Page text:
“I finally said this has got to go out… I have to do something,” Green said. “So I sent out what I had on Tuesday, hoping to include her voice.”


Adriana Garcia, a Portland State Honors College student, has dropped off one of her four kids at the ASPSU Center since early October. On Tue., Feb. 28, when the email came from Green, her kids were home sick. She recalled doing an interview earlier that day for ​​the Jim Sells Child Care Assistance Program for student parents and sharing how the ASPSU Center and staff are a crucial resource for her in her academic journey. Later that day, she got Green’s email.


“I was pretty confused just because, again, I had just like, raved about, you know, the services and like how it’s such a critical part of my success,” Garcia said. “I wasn’t really sure what the email was saying, I guess, because I hadn’t heard from Kim—who’s the director—or the teacher, anybody. It was just kind of like, this is what’s happening, and it’s taking effect first day of spring term.”


Though the ASPSU Center operates under the umbrella of the Helen Gordon Center, Allen runs a program unique to the ASPSU Center, suited for a more flexible daycare schedule that allows student parents to pick up their children throughout the day. Little Vikings, another childcare center on campus geared toward toddlers, operates with an even more flexible schedule, allowing parents to drop off kids for single events and as needed.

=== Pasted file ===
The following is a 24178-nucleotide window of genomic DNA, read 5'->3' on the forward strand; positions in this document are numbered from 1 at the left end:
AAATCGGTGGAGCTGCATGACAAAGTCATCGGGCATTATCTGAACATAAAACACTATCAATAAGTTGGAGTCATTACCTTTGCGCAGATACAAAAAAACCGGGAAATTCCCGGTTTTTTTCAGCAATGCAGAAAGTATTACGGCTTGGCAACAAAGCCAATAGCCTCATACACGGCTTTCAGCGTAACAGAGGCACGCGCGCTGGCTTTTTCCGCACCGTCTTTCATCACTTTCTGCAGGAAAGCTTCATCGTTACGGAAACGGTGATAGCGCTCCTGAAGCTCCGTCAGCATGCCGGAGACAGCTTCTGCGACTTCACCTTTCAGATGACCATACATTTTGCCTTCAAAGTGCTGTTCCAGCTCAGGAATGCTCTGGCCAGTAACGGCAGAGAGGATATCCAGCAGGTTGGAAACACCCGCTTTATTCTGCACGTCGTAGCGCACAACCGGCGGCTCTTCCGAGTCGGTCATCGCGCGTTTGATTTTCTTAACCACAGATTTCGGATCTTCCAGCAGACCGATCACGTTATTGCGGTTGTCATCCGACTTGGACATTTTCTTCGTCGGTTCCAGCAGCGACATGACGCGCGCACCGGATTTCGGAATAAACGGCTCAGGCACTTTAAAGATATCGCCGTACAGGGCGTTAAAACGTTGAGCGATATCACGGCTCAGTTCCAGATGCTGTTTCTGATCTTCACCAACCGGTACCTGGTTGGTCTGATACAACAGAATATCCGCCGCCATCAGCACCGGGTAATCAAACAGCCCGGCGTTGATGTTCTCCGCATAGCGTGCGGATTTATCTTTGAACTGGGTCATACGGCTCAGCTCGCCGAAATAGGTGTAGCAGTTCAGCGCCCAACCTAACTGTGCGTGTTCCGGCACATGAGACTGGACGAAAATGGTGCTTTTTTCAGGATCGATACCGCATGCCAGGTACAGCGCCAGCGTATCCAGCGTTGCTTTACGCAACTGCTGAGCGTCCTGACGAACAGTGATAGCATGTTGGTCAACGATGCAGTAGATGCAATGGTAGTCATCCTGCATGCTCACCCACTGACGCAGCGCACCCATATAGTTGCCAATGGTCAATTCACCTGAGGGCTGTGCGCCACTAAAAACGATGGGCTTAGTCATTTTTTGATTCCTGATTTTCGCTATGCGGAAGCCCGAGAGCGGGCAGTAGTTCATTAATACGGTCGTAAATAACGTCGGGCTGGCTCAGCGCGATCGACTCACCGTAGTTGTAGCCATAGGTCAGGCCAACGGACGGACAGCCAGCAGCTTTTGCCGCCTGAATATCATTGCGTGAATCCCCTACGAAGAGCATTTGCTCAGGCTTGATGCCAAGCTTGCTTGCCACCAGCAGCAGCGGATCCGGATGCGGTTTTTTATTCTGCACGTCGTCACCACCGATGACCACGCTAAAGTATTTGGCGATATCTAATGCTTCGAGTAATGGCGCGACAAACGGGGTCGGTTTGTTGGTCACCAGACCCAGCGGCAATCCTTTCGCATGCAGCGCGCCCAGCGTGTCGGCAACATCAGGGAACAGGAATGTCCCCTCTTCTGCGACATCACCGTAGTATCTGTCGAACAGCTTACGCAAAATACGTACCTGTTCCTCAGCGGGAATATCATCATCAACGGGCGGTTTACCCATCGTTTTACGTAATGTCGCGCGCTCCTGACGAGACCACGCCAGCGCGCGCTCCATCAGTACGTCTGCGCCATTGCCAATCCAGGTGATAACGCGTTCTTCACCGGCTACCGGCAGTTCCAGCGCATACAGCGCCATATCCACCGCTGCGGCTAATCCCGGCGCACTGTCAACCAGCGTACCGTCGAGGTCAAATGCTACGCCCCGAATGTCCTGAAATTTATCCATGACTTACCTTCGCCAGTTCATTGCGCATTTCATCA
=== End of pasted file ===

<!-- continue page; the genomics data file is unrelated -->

The move begs a question—why are there three different childcare centers on campus to begin with?


Since its initiation over 40 years ago, the Helen Gordon Center has operated with a waitlist. Ellie Nolan served as the director for 31 years, now a volunteer at the center after retiring five years ago. Nolan recalled efforts dating back to Margaret Browning, the director prior to Nolan, to expand childcare services by developing what is now called the Resource Center for Students with Children.


“Originally that was also born out of the realization that here we are providing full-day childcare, but that doesn’t mean we can meet every need of every student parent on campus,” Nolan said.


Several times Nolan and Browning dreamt and wrote up plans to expand childcare, each time running up against a lack of funding. Fast forward to the late ‘90s, when one of ASPSU’s presidents who had a child enrolled at the center pointed them toward available student building fees.


“That’s really what we needed to launch the project, was that big chunk of funding to make the space usable as childcare,” Nolan said. “We kind of had plans ready to go. And that year things just really moved forward. Quickly.”

An art project from one of the kids at the Helen Gordon Center. Zoë Buhrmaster/PSU Vanguard

Due to a lack of space at the Helen Gordon Center, a historic brick building already at full capacity, the ASPSU Center took up residence in the Smith Memorial Student Union building where it has been since. At first it operated under the supervision of the Student Development Department, later moving under supervision of the Helen Gordon Center, one result from a proposal by Nolan in the early 2000s intended to consolidate childcare programs on campus.